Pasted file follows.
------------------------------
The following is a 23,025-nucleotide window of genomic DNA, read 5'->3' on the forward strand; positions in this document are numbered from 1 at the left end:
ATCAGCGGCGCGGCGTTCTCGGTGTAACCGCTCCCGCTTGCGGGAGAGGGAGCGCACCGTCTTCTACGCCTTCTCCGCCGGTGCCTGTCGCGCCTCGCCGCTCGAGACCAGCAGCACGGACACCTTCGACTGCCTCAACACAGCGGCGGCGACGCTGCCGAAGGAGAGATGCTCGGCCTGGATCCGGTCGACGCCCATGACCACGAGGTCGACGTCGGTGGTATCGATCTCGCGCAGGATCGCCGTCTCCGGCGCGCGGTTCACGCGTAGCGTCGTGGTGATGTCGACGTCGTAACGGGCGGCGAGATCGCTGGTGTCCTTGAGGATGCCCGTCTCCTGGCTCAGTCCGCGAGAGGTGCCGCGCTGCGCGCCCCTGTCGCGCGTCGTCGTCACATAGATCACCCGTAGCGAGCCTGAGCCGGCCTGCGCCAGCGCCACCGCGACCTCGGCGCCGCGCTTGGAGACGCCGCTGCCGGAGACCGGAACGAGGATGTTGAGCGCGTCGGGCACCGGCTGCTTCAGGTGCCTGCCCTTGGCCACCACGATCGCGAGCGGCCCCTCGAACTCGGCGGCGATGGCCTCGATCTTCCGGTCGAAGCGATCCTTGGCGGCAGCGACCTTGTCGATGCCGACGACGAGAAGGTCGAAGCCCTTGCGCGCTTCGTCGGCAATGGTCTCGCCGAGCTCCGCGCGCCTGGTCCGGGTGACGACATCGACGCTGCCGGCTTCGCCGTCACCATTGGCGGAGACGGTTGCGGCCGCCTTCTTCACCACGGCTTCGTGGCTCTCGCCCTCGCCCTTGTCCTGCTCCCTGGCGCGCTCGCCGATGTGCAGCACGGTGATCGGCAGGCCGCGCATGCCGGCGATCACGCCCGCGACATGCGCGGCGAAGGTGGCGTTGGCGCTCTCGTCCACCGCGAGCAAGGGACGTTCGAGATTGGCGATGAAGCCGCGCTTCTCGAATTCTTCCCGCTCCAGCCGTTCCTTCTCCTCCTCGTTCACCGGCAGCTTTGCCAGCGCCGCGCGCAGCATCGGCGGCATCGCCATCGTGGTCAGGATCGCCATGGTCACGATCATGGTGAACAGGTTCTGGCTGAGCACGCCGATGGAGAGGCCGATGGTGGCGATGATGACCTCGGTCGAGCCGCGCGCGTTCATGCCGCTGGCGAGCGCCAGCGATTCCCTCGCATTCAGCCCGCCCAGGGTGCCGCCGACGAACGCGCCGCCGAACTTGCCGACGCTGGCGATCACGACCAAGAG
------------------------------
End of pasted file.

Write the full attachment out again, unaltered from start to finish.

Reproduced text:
The following is a 23,025-nucleotide window of genomic DNA, read 5'->3' on the forward strand; positions in this document are numbered from 1 at the left end:
ATCAGCGGCGCGGCGTTCTCGGTGTAACCGCTCCCGCTTGCGGGAGAGGGAGCGCACCGTCTTCTACGCCTTCTCCGCCGGTGCCTGTCGCGCCTCGCCGCTCGAGACCAGCAGCACGGACACCTTCGACTGCCTCAACACAGCGGCGGCGACGCTGCCGAAGGAGAGATGCTCGGCCTGGATCCGGTCGACGCCCATGACCACGAGGTCGACGTCGGTGGTATCGATCTCGCGCAGGATCGCCGTCTCCGGCGCGCGGTTCACGCGTAGCGTCGTGGTGATGTCGACGTCGTAACGGGCGGCGAGATCGCTGGTGTCCTTGAGGATGCCCGTCTCCTGGCTCAGTCCGCGAGAGGTGCCGCGCTGCGCGCCCCTGTCGCGCGTCGTCGTCACATAGATCACCCGTAGCGAGCCTGAGCCGGCCTGCGCCAGCGCCACCGCGACCTCGGCGCCGCGCTTGGAGACGCCGCTGCCGGAGACCGGAACGAGGATGTTGAGCGCGTCGGGCACCGGCTGCTTCAGGTGCCTGCCCTTGGCCACCACGATCGCGAGCGGCCCCTCGAACTCGGCGGCGATGGCCTCGATCTTCCGGTCGAAGCGATCCTTGGCGGCAGCGACCTTGTCGATGCCGACGACGAGAAGGTCGAAGCCCTTGCGCGCTTCGTCGGCAATGGTCTCGCCGAGCTCCGCGCGCCTGGTCCGGGTGACGACATCGACGCTGCCGGCTTCGCCGTCACCATTGGCGGAGACGGTTGCGGCCGCCTTCTTCACCACGGCTTCGTGGCTCTCGCCCTCGCCCTTGTCCTGCTCCCTGGCGCGCTCGCCGATGTGCAGCACGGTGATCGGCAGGCCGCGCATGCCGGCGATCACGCCCGCGACATGCGCGGCGAAGGTGGCGTTGGCGCTCTCGTCCACCGCGAGCAAGGGACGTTCGAGATTGGCGATGAAGCCGCGCTTCTCGAATTCTTCCCGCTCCAGCCGTTCCTTCTCCTCCTCGTTCACCGGCAGCTTTGCCAGCGCCGCGCGCAGCATCGGCGGCATCGCCATCGTGGTCAGGATCGCCATGGTCACGATCATGGTGAACAGGTTCTGGCTGAGCACGCCGATGGAGAGGCCGATGGTGGCGATGATGACCTCGGTCGAGCCGCGCGCGTTCATGCCGCTGGCGAGCGCCAGCGATTCCCTCGCATTCAGCCCGCCCAGGGTGCCGCCGACGAACGCGCCGCCGAACTTGCCGACGCTGGCGATCACGACCAAGAG